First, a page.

English Amateur Billiards Association

EABA : The Billiard Monthly : July, 1911

The Billiard Monthly : July, 1911

Our Readers in Council

The All-Red and its Effect on Billiards

To the Editor.

Has it not struck you that although billiards has received
a great stimulus owing to Gray’s wonderful scoring, there
is likely to set in a relapse later owing to the monotony.

Most of your “Cue Tips,” which are now so useful, will
not be wanted. A good all-round player at billiards will
stand no chance against one of these specialists. The getting
of the red ball in position for this stroke is not a difficult
matter for any professional.

As an enthusiastic amateur I spent some very enjoyable
times watching the tournament at Burroughes and Watts’s.

Now, supposing the players there had been specialists at
the Gray stroke, do you think the interest would have been
maintained? I have seen Gray and, of course, marvel at
his performance, but I don’t want to go again. I would
rather see any of our first class men make a break of 200
than Gray one of his 1,000 off the red.

My impression when watching Gray make one of his 500
off the red, was that the interest of the audience is lost
after the first 100, whereas, when other players are scoring
big breaks different kinds of difficulties keep cropping
up which an enthusiast is eager to understand how to overcome.

This maintains interest and creates a little of the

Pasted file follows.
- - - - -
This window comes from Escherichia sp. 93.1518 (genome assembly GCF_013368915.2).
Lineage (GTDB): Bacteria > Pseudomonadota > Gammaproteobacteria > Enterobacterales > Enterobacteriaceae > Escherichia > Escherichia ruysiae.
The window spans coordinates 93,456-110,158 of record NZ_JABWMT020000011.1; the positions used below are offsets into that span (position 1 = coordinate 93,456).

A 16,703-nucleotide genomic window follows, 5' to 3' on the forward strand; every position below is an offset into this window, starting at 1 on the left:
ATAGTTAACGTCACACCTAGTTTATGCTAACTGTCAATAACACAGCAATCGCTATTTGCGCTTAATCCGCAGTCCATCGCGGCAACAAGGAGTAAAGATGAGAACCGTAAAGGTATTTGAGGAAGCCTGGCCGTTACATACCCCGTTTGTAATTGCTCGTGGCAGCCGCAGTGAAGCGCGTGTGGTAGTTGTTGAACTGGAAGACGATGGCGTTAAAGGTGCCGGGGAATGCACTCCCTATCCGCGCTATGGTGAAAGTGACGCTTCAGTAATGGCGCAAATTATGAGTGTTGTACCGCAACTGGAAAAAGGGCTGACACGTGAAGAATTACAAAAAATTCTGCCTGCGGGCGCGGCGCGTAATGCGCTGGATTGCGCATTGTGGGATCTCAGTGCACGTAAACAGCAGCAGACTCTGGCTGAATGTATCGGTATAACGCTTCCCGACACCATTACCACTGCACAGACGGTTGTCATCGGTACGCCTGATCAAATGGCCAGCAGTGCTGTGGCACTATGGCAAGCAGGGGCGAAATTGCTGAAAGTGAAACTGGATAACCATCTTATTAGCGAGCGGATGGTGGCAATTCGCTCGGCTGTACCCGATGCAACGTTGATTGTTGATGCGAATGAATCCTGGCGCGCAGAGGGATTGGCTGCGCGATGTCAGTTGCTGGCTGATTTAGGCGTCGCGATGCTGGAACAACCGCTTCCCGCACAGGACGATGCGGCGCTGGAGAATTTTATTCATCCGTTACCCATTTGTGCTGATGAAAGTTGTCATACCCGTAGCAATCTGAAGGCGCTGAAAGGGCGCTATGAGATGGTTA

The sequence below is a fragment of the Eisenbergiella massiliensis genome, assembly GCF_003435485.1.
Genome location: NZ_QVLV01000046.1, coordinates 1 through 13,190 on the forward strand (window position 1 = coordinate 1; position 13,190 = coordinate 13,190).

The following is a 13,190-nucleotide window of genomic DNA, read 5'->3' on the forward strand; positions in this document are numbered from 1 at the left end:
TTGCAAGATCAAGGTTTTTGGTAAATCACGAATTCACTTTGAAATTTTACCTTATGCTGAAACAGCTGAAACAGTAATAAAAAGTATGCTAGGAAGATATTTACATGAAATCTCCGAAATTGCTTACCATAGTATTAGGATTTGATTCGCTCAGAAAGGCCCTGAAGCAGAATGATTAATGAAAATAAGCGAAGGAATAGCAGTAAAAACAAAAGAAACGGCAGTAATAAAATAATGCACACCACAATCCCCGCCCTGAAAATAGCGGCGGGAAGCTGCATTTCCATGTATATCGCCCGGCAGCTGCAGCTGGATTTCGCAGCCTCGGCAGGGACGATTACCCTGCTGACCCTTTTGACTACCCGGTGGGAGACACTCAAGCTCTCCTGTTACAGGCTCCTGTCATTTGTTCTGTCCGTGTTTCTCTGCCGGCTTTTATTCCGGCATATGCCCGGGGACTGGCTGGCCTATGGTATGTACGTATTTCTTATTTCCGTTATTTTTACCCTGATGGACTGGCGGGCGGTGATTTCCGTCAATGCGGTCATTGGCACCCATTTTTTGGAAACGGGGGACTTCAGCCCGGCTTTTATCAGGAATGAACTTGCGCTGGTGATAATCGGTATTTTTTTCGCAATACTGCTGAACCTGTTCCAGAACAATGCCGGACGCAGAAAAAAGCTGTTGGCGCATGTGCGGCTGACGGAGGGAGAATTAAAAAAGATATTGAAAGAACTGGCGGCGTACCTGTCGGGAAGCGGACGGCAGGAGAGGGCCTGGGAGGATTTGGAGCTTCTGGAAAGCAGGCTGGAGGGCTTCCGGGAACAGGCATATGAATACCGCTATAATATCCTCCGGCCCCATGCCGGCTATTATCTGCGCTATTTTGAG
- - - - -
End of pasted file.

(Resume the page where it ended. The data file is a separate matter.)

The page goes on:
excitement which is necessary to hold audiences.

Suppose another Gray crops up, which seems likely?

What a game it would be between two such players. I, for
one, should not wish to witness it. I admire Gray for his perseverance
in getting to such a standard of perfection in this
stroke, but if others follow his example I am afraid in the
long run it will be bad for the game.

ONE OF YOUR INTERESTED READERS
[We quite agree with most of what you say, but are
sure that any fears for the future of billiards as affected by
the red ball stroke series are groundless. The red ball
vogue will have to run its course, including the inevitable
meeting in this country of Gray and Lindrum, after which
it will give way to the all-round game. Professionals will
not employ the method beyond the point at which it ceases
to become necessary or interesting and amateurs (except
with a vast amount of practice and specialization) cannot
do so. Meanwhile Gray has, in our opinion, done immense
good by showing amateurs how, with a little extra care
and exactness in their ball placings and contacts, when
playing from baulk, they may more successfully “keep their
ends up” and perhaps attain the hundred break.]

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